We recently observed a National Day of Prayer in the United States, a tradition we have been carrying on for a while now. Of the most recent observance, Diana Butler Bass (a seminary professor who will be speaking at Trinity Church in January) asked whether it hadn’t become a National Day of Fighting About Prayer. The fighting on this particular Day of Prayer revolved mostly around the Rev. Franklin Graham, son of the famous evangelist, who was dis-invited to a Pentagon prayer event he had been initially scheduled to lead because of some ill-considered comments he had made about Islam – a faith to which some of the members of our Armed Forces subscribe. Mr. Graham was unwilling to apologize for his remarks, believing them to be appropriate. And many Muslims remain offended by what he said.
This smaller drama is a chapter in a much larger drama: the place of religion in public life. America values its institutional separation of church and state, but not so much the separation of religion and politics. And so we grope along trying to figure out what the balance should be between the two, and how religion should or should not play a public role. So we have chaplains for the House and Senate, and the legislative days open with a publicly led prayer, but graduation ceremonies in public schools must avoid any prayer all together. When you think about it, these distinctions don’t make much sense – Congress is not as diverse as your average public school, but still, not everyone in Congress is religiously on the same page – but, there you go. The fact that we don’t seem to have a consistent position on the public role of prayer is a reflection, I think, of the difficulty of resolving the tension between America’s religious legacy and our commitment to being an open and diverse democratic society.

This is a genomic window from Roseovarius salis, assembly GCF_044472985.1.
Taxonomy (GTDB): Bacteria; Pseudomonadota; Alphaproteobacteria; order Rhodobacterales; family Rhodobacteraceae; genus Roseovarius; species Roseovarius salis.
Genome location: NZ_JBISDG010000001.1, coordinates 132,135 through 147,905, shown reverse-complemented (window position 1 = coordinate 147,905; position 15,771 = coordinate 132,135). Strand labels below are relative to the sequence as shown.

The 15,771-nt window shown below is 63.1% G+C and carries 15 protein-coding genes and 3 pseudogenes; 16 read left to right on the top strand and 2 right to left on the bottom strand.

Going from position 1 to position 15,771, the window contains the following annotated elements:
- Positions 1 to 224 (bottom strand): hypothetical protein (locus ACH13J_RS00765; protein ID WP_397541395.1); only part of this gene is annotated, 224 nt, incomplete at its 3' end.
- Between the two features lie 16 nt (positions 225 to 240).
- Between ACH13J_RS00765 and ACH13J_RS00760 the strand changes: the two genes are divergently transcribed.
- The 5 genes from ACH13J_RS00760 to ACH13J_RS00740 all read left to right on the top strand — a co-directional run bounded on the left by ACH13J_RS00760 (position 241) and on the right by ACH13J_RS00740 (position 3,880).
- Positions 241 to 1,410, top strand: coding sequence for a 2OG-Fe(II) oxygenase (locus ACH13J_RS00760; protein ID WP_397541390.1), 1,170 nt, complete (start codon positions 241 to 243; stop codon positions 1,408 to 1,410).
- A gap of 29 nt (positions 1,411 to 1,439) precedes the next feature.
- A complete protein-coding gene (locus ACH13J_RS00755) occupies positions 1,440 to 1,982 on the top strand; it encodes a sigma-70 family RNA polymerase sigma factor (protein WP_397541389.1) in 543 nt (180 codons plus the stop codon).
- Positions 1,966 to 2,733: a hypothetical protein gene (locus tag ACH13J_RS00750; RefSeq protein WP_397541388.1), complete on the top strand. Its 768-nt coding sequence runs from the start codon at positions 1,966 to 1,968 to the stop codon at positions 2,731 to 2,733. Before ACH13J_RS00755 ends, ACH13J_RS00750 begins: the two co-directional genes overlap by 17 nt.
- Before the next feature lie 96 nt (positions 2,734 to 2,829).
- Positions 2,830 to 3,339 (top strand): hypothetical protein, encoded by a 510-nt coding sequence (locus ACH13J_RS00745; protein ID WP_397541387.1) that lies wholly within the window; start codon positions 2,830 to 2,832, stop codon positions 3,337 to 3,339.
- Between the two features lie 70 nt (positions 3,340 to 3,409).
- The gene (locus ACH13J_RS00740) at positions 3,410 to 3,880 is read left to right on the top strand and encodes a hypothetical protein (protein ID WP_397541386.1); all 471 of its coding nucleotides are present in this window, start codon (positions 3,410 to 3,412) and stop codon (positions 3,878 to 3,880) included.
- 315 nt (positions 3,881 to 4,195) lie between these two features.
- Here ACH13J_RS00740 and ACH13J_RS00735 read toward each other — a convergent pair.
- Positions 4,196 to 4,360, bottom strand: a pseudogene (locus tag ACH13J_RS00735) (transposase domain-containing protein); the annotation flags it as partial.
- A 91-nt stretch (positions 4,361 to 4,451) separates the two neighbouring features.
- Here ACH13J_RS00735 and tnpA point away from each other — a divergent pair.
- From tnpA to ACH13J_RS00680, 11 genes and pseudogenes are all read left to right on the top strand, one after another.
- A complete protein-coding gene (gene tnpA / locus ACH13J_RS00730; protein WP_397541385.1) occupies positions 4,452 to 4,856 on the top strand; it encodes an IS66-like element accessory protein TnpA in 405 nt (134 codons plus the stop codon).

It’s unfortunate that the National Day of Prayer should become an occasion for highlighting what a difficult time we have dealing with this tension. Of all things, prayer should not be a battle ground but a common ground. Rather than something that becomes a source of conflict and division, it should be something that brings us together. For prayer, in its broadest and simplest form, is simply the lifting up of the soul and the opening of the heart to the Sacred, no matter what name any of us may use to name the Sacred or what theology or doctrines we utilize to conceive of the Sacred. That lifting up and that opening up provide a connection not only to the Sacred but to our common humanity, as well. In prayer, the hopes, fears and aspirations of the human community are offered up, and those are not particular to any given religious tradition. They are the hopes, fears and aspirations that all of us share.
We live in a cultural time when religion in general has become a battleground. And there are 364 days in the year when that battle can play out, if it must. But perhaps the National Day of Prayer should become the common ground on which we can stand together as a human community. Those of no religious faith could use it as an opportunity for reflection. It could be a day when all doctrinal speech ceases, and we simply take some time to be aware of the fragility of our common humanity, and our united desire to somehow make more of our humanity than meets the eye.